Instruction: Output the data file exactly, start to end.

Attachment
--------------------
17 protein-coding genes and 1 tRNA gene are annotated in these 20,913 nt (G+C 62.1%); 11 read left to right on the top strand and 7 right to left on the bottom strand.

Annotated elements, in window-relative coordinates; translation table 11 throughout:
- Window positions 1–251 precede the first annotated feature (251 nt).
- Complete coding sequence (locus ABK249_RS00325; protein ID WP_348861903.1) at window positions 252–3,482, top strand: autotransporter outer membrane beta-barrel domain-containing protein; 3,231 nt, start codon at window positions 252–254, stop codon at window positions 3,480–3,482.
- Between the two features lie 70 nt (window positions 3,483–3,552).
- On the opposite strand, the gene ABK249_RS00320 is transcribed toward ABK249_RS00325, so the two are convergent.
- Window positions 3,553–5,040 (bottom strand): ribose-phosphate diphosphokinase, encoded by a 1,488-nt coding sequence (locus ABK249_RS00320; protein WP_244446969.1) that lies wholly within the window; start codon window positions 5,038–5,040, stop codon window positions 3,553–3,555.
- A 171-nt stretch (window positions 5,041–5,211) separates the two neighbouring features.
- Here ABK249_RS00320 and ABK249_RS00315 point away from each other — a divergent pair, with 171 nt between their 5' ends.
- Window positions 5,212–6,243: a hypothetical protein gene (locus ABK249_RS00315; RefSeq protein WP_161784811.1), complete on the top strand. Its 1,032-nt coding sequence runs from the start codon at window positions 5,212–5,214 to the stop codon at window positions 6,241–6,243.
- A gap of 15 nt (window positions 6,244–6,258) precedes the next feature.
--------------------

17 protein-coding genes and 1 tRNA gene are annotated in these 20,913 nt (G+C 62.1%); 11 read left to right on the top strand and 7 right to left on the bottom strand.

Annotated elements, in window-relative coordinates; translation table 11 throughout:
- Window positions 1–251 precede the first annotated feature (251 nt).
- Complete coding sequence (locus ABK249_RS00325; protein ID WP_348861903.1) at window positions 252–3,482, top strand: autotransporter outer membrane beta-barrel domain-containing protein; 3,231 nt, start codon at window positions 252–254, stop codon at window positions 3,480–3,482.
- Between the two features lie 70 nt (window positions 3,483–3,552).
- On the opposite strand, the gene ABK249_RS00320 is transcribed toward ABK249_RS00325, so the two are convergent.
- Window positions 3,553–5,040 (bottom strand): ribose-phosphate diphosphokinase, encoded by a 1,488-nt coding sequence (locus ABK249_RS00320; protein WP_244446969.1) that lies wholly within the window; start codon window positions 5,038–5,040, stop codon window positions 3,553–3,555.
- A 171-nt stretch (window positions 5,041–5,211) separates the two neighbouring features.
- Here ABK249_RS00320 and ABK249_RS00315 point away from each other — a divergent pair, with 171 nt between their 5' ends.
- Window positions 5,212–6,243: a hypothetical protein gene (locus ABK249_RS00315; RefSeq protein WP_161784811.1), complete on the top strand. Its 1,032-nt coding sequence runs from the start codon at window positions 5,212–5,214 to the stop codon at window positions 6,241–6,243.
- A gap of 15 nt (window positions 6,244–6,258) precedes the next feature.